Philomena Lee, a slight, soft-spoken Irishwoman in her 80s who walks with the aid of a stick, returned to Dublin today to spearhead the latest in a long series of campaigns against clerical wrongs.
In the 1950s nuns took her son Anthony away from her because he was born out of wedlock, giving him to well-off Americans in exchange for dollars. When she went back to the convent looking for him in later life, the nuns told her they had no idea where he was.
Yet they did know, for as a young man he too returned several times to the convent in Tipperary in efforts to track down his mother. But they told him they did not know where she was. She only discovered his whereabouts after his death, when she discovered his grave in the convent grounds.
The tragic tale was the subject of a book by the former journalist Martin Sixsmith which was made into a film, Philomena, starring Judi Dench. The movie won critical acclaim and is nominated for four Oscars at next month’s Academy Awards. “Judi Dench portrayed me so well,” Mrs Lee said. “We met before the filming, and we got on so well. She’s such a wonderful lady.”
The film has put a human face on a practice which was widespread in the puritanical Ireland of the 1950s and 1960s. Campaigners estimate that perhaps 60,000 children endured forced adoptions – “taken children,” as they are now being called. One estimate is that the numbers would dwarf those at the Magdalene laundries, where unwed mothers toiled in harsh conditions.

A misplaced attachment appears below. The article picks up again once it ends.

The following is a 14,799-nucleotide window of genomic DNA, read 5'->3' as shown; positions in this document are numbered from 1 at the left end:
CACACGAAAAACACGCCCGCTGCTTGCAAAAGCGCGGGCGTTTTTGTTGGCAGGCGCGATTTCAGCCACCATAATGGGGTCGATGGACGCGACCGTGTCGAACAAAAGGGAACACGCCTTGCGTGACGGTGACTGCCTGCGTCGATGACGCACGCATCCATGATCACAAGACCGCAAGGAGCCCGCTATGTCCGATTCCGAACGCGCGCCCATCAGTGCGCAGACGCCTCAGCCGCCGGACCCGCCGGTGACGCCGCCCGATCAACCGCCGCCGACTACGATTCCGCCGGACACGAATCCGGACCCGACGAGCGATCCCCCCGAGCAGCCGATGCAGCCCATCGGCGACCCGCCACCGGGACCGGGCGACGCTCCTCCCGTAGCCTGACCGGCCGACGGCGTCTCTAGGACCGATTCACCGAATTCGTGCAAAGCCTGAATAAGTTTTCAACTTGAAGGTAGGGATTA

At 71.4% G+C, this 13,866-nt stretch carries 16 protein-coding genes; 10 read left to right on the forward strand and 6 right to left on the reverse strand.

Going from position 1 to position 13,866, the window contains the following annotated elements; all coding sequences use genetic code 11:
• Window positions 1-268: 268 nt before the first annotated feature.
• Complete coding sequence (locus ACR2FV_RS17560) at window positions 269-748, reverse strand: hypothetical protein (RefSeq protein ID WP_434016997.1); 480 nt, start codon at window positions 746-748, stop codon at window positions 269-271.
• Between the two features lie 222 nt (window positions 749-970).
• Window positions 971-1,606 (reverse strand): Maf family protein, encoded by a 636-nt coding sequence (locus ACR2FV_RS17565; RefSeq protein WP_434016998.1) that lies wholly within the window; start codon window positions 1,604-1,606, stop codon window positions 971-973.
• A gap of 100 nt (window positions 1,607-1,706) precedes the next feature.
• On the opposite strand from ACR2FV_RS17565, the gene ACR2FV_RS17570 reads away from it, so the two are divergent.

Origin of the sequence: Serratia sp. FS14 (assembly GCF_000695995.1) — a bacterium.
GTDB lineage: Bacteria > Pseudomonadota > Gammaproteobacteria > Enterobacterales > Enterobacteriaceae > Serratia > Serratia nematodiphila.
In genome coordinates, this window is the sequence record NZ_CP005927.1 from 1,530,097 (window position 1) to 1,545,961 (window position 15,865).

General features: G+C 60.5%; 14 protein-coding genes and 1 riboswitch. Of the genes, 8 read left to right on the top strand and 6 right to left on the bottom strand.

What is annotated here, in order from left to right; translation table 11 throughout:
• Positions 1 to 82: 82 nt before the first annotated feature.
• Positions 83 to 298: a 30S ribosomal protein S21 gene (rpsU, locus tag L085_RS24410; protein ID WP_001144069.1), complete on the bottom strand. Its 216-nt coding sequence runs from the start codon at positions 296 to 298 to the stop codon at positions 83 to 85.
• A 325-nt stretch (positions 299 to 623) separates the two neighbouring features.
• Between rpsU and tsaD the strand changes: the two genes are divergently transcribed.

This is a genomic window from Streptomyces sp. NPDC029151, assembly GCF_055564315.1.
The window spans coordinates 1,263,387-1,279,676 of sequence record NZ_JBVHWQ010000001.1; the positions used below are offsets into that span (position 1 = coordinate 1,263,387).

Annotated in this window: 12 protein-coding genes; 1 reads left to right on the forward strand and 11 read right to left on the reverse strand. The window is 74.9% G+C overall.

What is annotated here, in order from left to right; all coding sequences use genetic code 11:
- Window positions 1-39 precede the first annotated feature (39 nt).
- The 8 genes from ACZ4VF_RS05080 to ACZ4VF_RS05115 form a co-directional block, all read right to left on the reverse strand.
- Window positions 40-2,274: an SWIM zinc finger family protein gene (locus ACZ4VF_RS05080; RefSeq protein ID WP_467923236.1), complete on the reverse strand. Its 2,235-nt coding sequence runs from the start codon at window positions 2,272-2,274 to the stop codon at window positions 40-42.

“I was reluctant to speak of it for 50 years,” Mrs Lee said. “There was so much guilt and shame about unmarried mothers, I kept it a secret.” The women and girls were put to work in the convent and were allowed to see their children for one hour a day.
They had few rights. The nuns required them to make a sworn declaration which read: “I relinquish full claim forever to my child and surrender him. I undertake never to attempt to see, interfere with or make any claim to the said child at any future time.”
Mrs Lee’s last sight of Anthony was as he was driven away from the convent, aged three, in an American car. “I was very sad, very hurt,” she recalled. “I cried and cried.” It took decades before she disclosed Anthony’s existence to her daughter Jane, who set out to find him but could not penetrate a veil of government and church secrecy. “I was shocked when I came across all these brick walls,” she said.
Mrs Lee and others have now launched the Philomena Project, which will campaign for a change in Irish law to grant access to records of more than 60,000 adoptions held by the authorities and churches. Campaigners say the UK has a relatively open regime in terms of passing on information about adopted children and their birth mothers, but that Ireland is much more closed.
One activist said: “I suspect the government will have to be dragged kicking and screaming to the UN.” She added that many children were distraught to finally locate their mothers, only to find they had died. Mrs Lee said that eventually locating her son’s grave “has given me such relief, such joy”, adding that she now visited it often. But she said nuns had lied to her son.
“The awful fact was that he died thinking I’d abandoned him. I was looking for him, longing, longing, longing to find him,” she said. “I’m so sad that he died. I thought, if only I’d met him once more, put my arms around him, gave him a hug.”
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